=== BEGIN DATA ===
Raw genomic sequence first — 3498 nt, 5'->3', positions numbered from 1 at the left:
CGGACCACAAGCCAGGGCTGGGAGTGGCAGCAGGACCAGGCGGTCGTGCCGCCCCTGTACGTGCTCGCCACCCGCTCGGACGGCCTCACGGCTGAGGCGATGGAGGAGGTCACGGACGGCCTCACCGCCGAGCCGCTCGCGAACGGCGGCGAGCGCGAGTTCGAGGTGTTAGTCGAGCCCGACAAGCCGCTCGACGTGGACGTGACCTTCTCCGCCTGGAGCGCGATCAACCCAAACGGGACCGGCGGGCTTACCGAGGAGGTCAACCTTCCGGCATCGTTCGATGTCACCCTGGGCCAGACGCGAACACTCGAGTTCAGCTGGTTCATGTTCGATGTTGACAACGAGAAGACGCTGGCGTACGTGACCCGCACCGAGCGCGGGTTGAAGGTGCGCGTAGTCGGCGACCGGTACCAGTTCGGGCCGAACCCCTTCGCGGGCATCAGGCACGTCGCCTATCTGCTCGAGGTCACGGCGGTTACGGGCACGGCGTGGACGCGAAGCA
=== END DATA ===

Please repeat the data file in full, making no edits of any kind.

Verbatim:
Raw genomic sequence first — 3498 nt, 5'->3', positions numbered from 1 at the left:
CGGACCACAAGCCAGGGCTGGGAGTGGCAGCAGGACCAGGCGGTCGTGCCGCCCCTGTACGTGCTCGCCACCCGCTCGGACGGCCTCACGGCTGAGGCGATGGAGGAGGTCACGGACGGCCTCACCGCCGAGCCGCTCGCGAACGGCGGCGAGCGCGAGTTCGAGGTGTTAGTCGAGCCCGACAAGCCGCTCGACGTGGACGTGACCTTCTCCGCCTGGAGCGCGATCAACCCAAACGGGACCGGCGGGCTTACCGAGGAGGTCAACCTTCCGGCATCGTTCGATGTCACCCTGGGCCAGACGCGAACACTCGAGTTCAGCTGGTTCATGTTCGATGTTGACAACGAGAAGACGCTGGCGTACGTGACCCGCACCGAGCGCGGGTTGAAGGTGCGCGTAGTCGGCGACCGGTACCAGTTCGGGCCGAACCCCTTCGCGGGCATCAGGCACGTCGCCTATCTGCTCGAGGTCACGGCGGTTACGGGCACGGCGTGGACGCGAAGCA